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Question
Posted by: Rochelle Heather Bezuidenhout | 2010-03-06

Have RA and concerned about long term effects of my meds

I was diagnosed in Feb 2009 with Rheumatoid Arthritis. I have had aches and pains for quiet a few years and just chalked it down to injuries I sustained in my youth (broken ankle, wrist, tennis elbow and a minor knee injury). Since my diagnosis my meds have increased considerably as I have had numerous flare ups the past 13 months. At times I feel that the meds are beneficial and doing the job but at other times I feel they are not especially when I have a setback (flare). Why do I get these setbacks when I take the meds religously? I accept that I risk a flareup if I neglect to take my meds as presribed but I am regimental in taking my meds and get very depressed and angry when I have a setback. The term " One step forward and two steps back"  comes to mind. My concern is that I am overloading my body with all these chemicals. Will my body at some stage reach saturation point and the meds become ineffective? I have been on prednisone continously since diagnosis and as soon as I have a flare or become ill the dosage is increased, sometimes to 10 a day depending on the severity of the flare. My Rheumy and I are trying hard to wean me off the prednisone or to a dosage of at least 1 a day. I am concerned of the long term effects of Prednisone. These are the meds I am currently using: ARAVA, PREDNISONE, NIVAQUINE, SALAZOPYRIN, COXFLAM (sometimes CLEBREX) METHOTREXATE 2.5 (10 tabs once a week).



Am I just being paranoid?

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Our expert says:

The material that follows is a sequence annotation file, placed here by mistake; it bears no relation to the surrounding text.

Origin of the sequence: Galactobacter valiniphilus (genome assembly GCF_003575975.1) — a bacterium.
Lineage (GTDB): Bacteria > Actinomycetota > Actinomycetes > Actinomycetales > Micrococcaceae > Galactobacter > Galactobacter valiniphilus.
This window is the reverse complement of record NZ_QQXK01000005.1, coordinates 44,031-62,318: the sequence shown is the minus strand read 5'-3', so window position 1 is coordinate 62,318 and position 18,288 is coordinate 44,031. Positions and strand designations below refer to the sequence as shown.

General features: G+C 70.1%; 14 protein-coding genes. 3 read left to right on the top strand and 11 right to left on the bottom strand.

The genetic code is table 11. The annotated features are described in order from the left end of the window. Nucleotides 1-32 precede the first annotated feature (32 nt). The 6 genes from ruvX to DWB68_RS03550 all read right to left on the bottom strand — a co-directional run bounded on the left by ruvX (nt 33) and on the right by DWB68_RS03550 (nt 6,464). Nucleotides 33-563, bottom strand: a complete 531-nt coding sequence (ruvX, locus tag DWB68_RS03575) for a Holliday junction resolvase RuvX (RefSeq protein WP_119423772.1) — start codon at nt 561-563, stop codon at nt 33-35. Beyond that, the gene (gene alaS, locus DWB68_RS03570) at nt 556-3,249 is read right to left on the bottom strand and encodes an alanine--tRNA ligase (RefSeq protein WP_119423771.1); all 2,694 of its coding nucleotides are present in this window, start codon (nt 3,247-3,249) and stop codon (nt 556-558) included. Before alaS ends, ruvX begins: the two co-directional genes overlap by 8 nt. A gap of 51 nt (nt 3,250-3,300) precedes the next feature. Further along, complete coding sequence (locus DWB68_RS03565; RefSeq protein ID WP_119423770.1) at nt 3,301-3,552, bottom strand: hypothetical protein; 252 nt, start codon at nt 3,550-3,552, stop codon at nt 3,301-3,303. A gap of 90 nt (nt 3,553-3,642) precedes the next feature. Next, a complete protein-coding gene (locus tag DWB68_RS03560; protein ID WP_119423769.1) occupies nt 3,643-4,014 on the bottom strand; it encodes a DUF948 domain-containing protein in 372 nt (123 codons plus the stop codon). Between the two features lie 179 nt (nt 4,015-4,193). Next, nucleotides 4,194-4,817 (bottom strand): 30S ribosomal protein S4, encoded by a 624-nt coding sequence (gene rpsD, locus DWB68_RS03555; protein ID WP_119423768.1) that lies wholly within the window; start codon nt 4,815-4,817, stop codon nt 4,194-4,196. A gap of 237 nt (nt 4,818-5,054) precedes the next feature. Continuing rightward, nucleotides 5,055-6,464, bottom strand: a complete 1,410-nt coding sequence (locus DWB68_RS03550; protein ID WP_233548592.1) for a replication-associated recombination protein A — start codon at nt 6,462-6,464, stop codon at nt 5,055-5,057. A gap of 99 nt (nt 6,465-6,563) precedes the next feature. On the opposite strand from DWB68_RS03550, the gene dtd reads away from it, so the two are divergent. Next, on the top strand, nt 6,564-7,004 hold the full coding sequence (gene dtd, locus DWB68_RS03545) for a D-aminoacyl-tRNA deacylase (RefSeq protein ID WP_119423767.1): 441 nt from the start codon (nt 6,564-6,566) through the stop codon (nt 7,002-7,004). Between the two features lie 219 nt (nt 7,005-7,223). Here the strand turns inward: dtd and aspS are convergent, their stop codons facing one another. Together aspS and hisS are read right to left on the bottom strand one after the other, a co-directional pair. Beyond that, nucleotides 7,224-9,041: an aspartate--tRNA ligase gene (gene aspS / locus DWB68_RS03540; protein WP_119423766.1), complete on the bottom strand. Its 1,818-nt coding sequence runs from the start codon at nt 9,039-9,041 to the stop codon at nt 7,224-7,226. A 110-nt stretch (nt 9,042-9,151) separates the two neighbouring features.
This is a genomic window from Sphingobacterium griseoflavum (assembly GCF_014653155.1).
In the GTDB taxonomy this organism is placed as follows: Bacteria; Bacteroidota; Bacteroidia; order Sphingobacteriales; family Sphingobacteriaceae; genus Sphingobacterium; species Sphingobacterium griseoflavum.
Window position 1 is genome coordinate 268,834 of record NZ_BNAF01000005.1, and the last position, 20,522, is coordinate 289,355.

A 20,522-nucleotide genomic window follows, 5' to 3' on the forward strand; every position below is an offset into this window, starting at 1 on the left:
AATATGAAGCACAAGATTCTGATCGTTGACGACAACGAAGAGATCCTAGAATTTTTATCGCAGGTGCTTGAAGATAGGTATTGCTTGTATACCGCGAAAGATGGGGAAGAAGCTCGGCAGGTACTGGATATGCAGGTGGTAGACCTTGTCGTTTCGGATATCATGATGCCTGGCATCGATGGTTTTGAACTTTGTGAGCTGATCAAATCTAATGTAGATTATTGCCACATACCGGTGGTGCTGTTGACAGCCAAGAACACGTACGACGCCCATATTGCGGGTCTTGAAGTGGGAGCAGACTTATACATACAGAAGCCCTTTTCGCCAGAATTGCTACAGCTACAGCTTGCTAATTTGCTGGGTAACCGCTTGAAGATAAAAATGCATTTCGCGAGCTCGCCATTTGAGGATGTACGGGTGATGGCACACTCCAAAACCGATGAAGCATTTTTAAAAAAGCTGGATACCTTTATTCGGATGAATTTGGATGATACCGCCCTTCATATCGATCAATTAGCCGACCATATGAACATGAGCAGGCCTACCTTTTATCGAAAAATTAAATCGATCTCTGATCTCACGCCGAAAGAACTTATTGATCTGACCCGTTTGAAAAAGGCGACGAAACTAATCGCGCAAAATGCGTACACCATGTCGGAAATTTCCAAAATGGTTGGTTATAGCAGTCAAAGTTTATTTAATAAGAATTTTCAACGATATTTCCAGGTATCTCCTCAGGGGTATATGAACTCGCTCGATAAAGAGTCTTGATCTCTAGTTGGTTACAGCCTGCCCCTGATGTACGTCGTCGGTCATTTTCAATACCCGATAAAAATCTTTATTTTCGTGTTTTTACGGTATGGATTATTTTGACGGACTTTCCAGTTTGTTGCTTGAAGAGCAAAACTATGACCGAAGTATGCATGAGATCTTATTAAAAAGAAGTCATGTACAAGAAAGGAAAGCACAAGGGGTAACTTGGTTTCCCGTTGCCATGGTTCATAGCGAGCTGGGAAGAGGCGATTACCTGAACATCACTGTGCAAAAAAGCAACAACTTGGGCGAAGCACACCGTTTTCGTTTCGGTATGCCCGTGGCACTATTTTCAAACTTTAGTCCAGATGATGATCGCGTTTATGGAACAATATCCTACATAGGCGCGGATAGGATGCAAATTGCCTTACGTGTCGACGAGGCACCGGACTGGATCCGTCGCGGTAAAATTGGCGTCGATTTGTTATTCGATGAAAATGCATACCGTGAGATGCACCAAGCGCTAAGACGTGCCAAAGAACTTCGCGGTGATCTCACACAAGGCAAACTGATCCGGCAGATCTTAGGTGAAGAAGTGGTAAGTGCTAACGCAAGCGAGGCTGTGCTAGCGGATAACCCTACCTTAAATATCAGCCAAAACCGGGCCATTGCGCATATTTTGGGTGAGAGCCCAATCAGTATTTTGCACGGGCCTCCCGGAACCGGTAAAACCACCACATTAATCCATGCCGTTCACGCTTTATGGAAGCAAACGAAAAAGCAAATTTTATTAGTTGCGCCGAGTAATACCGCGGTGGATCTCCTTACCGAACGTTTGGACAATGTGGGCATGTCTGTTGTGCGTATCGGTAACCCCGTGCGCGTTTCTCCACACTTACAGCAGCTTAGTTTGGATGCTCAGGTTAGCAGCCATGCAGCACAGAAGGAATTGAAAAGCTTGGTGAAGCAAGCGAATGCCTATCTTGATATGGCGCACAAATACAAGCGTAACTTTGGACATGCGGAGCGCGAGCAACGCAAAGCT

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Rochelle Bezuidenhout

Unfortunately, Rheumatoid Arthritis is a chronic degenerative disease, with no real cure. The medication suppresses the inflammatory reaction, thus helping to preserve the joints effected. You should be treated by a Rheumatologist and your doctor should monitor all the organs effected by the medication. Thus a full blood count, liver function, as well as kidney function.

You need to take your medication, in order to prevent serious side-effects of the Rheumatoid Arthritis. The dosages are usually designed to give maximum effect with minimal side effects. Please continue taking your medication and if you have any further questions, please feel free to post another question.

Please refer to the following link for more information about cortisone (Prednisone):http://en.wikipedia.org/wiki/Cortisone

Regards




Dr Anrich Burger

The information provided does not constitute a diagnosis of your condition. You should consult a medical practitioner or other appropriate health care professional for a physical exmanication, diagnosis and formal advice. Health24 and the expert accept no responsibility or liability for any damage or personal harm you may suffer resulting from making use of this content.

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